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US Chamber of Commerce launches program to hire vets

Good stuff from the US Chamber of Commerce.  Written by Sean Hackbarth there, I’m just going to repost the whole thing:

Marine Corporal Megan Morse served in Iraq, was injured, and returned home looking for work. She is one of more than 2,600 veterans and military spouses who have found jobs through the Chamber's Hiring Our Heroes initiative.

This Saturday, Kevin Schmiegel, the Chamber's vice president of Veterans Affairs and a 20-year Marine veteran, is bringing a Hiring Our Heroes jobs fair to his hometown of Toms River, NJ. He talked to the Asbury Park Press:

Veterans make “perfect employees,” Schmiegel said. With leadership qualities, they are well-qualified with advanced technical skills.

“They are reliable,” he said. “They are problem solvers.”

Returning soldiers can easily take jobs in the private sectors as machinists and mechanics. Veterans, who can gravitate towards challenging jobs, can handle work in the energy and railroad sectors as well.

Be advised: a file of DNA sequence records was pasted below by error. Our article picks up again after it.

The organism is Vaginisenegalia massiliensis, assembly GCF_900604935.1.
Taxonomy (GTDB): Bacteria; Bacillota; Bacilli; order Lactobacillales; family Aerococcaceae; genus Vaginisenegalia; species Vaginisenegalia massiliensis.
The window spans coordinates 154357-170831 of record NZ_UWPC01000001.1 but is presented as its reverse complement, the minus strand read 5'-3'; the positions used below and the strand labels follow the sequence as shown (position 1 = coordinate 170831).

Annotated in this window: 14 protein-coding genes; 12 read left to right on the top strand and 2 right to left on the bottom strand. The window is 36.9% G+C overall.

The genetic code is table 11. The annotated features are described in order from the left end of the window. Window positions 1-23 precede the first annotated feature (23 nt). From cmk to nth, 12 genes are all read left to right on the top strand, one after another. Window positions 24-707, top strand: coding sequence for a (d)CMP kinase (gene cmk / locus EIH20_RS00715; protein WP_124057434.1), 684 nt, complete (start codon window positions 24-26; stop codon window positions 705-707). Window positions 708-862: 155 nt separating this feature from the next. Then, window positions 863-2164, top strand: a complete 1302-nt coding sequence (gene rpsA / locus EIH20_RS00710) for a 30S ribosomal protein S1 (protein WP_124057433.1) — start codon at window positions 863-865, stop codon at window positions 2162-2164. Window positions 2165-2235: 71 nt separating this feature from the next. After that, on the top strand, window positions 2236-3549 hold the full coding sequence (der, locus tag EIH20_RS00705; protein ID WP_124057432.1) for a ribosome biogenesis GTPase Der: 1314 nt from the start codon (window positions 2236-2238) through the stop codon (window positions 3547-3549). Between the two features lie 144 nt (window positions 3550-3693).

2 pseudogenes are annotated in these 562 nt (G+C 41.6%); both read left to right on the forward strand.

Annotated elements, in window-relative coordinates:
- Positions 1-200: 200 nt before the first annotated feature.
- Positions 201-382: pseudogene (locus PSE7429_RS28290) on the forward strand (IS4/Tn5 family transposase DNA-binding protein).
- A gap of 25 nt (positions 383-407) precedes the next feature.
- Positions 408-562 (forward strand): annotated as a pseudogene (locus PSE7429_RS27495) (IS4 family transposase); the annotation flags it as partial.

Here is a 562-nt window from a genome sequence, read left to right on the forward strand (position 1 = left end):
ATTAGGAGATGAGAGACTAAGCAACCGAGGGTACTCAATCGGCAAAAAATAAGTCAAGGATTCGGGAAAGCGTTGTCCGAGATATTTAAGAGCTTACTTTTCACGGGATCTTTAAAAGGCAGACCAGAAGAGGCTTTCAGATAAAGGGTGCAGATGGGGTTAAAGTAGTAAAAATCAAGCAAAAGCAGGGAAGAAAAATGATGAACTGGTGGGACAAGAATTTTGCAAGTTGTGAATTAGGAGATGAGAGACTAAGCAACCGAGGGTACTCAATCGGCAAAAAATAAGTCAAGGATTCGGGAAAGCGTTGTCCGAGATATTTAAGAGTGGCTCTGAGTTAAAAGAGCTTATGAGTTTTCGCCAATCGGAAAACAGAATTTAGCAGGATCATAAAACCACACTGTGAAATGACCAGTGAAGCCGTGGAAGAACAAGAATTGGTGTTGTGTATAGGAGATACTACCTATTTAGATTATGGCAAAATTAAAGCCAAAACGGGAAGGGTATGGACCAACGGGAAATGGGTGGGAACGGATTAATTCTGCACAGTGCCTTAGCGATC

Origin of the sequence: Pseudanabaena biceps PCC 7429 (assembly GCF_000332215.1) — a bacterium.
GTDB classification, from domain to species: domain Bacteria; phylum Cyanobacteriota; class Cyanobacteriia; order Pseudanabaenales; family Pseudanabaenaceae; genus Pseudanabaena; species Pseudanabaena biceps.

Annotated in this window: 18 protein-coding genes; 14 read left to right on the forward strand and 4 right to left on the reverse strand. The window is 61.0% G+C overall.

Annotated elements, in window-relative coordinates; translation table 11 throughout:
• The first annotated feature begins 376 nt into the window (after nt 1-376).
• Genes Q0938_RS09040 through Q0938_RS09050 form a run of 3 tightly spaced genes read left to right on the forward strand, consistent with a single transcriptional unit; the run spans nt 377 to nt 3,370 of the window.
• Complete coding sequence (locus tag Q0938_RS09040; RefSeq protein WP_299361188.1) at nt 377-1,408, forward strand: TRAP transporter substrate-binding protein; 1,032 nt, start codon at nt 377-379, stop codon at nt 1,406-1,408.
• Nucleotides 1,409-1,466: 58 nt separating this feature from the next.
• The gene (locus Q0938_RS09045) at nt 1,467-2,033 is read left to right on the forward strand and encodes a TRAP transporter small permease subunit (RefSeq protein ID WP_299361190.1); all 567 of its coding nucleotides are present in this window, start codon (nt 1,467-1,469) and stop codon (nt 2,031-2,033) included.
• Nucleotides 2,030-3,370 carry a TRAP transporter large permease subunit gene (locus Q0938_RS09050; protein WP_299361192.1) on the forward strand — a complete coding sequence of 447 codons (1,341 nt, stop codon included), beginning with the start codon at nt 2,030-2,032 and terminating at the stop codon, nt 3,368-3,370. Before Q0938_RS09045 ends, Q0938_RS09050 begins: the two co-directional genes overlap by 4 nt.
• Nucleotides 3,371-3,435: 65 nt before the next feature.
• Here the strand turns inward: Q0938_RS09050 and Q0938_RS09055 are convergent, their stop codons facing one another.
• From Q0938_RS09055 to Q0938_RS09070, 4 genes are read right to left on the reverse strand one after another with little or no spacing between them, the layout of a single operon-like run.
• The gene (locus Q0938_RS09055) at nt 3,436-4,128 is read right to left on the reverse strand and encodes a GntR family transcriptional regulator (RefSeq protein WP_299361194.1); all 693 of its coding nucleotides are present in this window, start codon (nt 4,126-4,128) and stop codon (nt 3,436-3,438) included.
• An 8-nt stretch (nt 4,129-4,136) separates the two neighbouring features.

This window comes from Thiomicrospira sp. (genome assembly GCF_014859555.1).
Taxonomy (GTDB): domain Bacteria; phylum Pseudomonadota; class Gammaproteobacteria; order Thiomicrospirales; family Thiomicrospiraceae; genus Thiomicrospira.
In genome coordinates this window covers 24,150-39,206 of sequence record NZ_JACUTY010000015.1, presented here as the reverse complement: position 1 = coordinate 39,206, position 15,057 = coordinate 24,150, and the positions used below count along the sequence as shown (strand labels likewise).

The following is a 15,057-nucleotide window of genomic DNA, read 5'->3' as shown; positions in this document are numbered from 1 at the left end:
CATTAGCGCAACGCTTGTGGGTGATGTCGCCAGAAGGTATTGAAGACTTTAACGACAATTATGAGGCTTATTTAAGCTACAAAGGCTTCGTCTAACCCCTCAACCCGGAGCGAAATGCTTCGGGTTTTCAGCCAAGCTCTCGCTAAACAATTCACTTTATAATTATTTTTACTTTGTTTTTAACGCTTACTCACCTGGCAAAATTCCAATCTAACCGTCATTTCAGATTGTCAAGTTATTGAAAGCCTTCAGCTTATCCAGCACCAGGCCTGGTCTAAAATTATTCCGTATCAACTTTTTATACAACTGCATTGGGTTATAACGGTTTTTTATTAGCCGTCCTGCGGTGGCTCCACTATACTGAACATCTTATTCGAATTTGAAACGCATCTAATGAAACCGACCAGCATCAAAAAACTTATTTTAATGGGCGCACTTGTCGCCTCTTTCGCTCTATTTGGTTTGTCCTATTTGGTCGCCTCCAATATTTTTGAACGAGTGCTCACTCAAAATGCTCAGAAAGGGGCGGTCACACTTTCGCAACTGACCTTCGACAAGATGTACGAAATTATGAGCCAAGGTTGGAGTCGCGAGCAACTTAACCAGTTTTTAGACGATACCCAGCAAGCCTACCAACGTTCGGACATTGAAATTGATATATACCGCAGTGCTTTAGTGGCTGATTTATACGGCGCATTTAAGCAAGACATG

“We spend hundreds of thousands of dollars on soldiers, airmen, sailors and Marines to teach them technical skills,” Schmiegel said. “There are veterans that have skillsets that are directly transferable and we need to make employers aware of that.”

As this story from Free Enterprise magazine shows, a challenge is getting veterans and employers on the same page about what valuable skills veterans have:

When Navy Captain Steve Vincent brought a group of corporate leaders aboard the U.S.S. Alabama to help them better understand how the crew’s skills could translate to the civilian workplace, he did not expect to find the perfect example sitting quietly off to the side.

Sitting beside a stack of papers punching away on his calculator, a chief petty officer was working out the food load for the next patrol. Vincent turned to his corporate delegation and asked, “Do any of you value inventory management and logistics planning?”

The answer was a resounding yes. But Vincent said that if you asked the chief petty officer his role, he would say “cook.” According to Vincent, “Military people tend to articulate their skill set in terms of their job title. However, they can do all kinds of other things. So that petty officer? He’s a logistician.”

The fair is part of the Chamber's 100 city nationwide tour to promote the hiring of veterans and their spouses. Make sure you're following Hiring our Heroes on Facebook.

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If you’re a vet and you’re job hunting this may be a good program to try to hook up with. 

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